Groupon's mentality with its Super Bowl ad seemed to be, essentially, "I have a brother that's overweight, so it's OK for me to make fat jokes." They're helping to raise money for Tibetan people, so they can make fun of them. I don't buy that mentality, and I don't know why they thought it was a good idea.
But they continue to seem to not get it (emphasis mine):
Groupon CEO Andrew Mason yesterday addressed the ensuing controversy, saying that the ad actually was intended to make fun of Groupon (not the poor suckers in Tibet). Moreover, it was designed to help Groupon expand its many charitable endeavors. Mason seems sincere, but a social marketing guru Paul Gillin noted in the blog comments: 'If you have to explain a joke, then it was a bad joke in the first place.'
They've apparently pulled the Tibet ad, but kept two other ads that feature the same kind of misguided humor. Which is weird because, to me, the issue wasn't Tibet, it was the mentality that went into the ad. It makes me think that they really don't understand what about the ad offended some people. That, or they're just getting away with as much as they can without having to sack a multimillion dollar ad campaign.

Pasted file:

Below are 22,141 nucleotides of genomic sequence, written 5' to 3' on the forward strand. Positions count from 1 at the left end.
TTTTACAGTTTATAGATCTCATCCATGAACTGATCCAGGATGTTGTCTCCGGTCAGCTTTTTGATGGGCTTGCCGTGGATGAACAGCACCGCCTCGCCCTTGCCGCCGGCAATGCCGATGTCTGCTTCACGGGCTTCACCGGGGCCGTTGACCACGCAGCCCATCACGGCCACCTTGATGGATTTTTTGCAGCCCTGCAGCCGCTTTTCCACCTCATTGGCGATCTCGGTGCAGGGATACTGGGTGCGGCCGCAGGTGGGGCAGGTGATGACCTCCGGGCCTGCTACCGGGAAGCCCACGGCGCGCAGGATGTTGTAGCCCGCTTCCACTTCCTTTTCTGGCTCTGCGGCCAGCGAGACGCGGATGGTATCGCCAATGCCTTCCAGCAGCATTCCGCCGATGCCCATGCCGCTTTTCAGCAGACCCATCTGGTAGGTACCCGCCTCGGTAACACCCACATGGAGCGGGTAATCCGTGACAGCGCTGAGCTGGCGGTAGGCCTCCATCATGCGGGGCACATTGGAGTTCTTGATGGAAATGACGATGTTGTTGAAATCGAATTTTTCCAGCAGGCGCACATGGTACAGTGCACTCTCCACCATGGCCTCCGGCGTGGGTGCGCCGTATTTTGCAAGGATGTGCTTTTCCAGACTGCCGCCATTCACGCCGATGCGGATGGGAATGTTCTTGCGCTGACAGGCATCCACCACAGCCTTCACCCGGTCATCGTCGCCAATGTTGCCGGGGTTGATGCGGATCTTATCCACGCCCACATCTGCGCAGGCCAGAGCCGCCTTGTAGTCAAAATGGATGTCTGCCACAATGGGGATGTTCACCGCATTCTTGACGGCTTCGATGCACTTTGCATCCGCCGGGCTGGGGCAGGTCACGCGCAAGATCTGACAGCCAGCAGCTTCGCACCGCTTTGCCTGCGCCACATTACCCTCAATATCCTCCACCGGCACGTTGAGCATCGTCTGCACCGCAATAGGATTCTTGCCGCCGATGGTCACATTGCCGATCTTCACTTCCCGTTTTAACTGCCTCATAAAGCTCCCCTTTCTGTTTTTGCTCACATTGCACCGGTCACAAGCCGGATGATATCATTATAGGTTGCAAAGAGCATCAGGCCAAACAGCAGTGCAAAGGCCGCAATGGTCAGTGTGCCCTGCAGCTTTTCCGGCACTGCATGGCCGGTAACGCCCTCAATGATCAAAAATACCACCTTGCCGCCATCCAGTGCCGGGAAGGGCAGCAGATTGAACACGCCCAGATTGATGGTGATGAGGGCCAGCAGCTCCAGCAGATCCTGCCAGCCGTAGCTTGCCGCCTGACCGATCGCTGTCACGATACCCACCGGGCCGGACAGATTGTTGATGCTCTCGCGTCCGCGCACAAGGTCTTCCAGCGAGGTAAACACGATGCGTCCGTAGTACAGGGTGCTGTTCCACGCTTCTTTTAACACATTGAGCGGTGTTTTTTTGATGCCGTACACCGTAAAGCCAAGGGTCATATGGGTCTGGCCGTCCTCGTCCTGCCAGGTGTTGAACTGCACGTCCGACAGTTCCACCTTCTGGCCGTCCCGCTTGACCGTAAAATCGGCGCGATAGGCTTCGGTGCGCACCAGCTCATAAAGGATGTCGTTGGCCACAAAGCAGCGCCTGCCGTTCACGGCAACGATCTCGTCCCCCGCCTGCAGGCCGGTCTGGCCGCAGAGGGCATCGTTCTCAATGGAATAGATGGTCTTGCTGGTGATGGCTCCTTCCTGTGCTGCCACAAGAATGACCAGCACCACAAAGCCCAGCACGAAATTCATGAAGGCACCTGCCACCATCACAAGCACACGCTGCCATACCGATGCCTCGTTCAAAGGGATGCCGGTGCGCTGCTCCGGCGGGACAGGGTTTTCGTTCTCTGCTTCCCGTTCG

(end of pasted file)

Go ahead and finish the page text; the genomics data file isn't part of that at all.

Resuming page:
Final thought: Nikki pointed out something really smart last night: If Groupon would've reversed the ad -- started with Timothy Hutton eating fantastic Himalayan food at a discount, and then mentioned that, "Oh-by-the-way, I'm also contributing to a worthy cause" -- Groupon would've avoided any sense of controversy and scored major points for doing good deeds. As it stands, they'll have to see if they can take the negative sentiment and turn it into an "any press is good press" situation.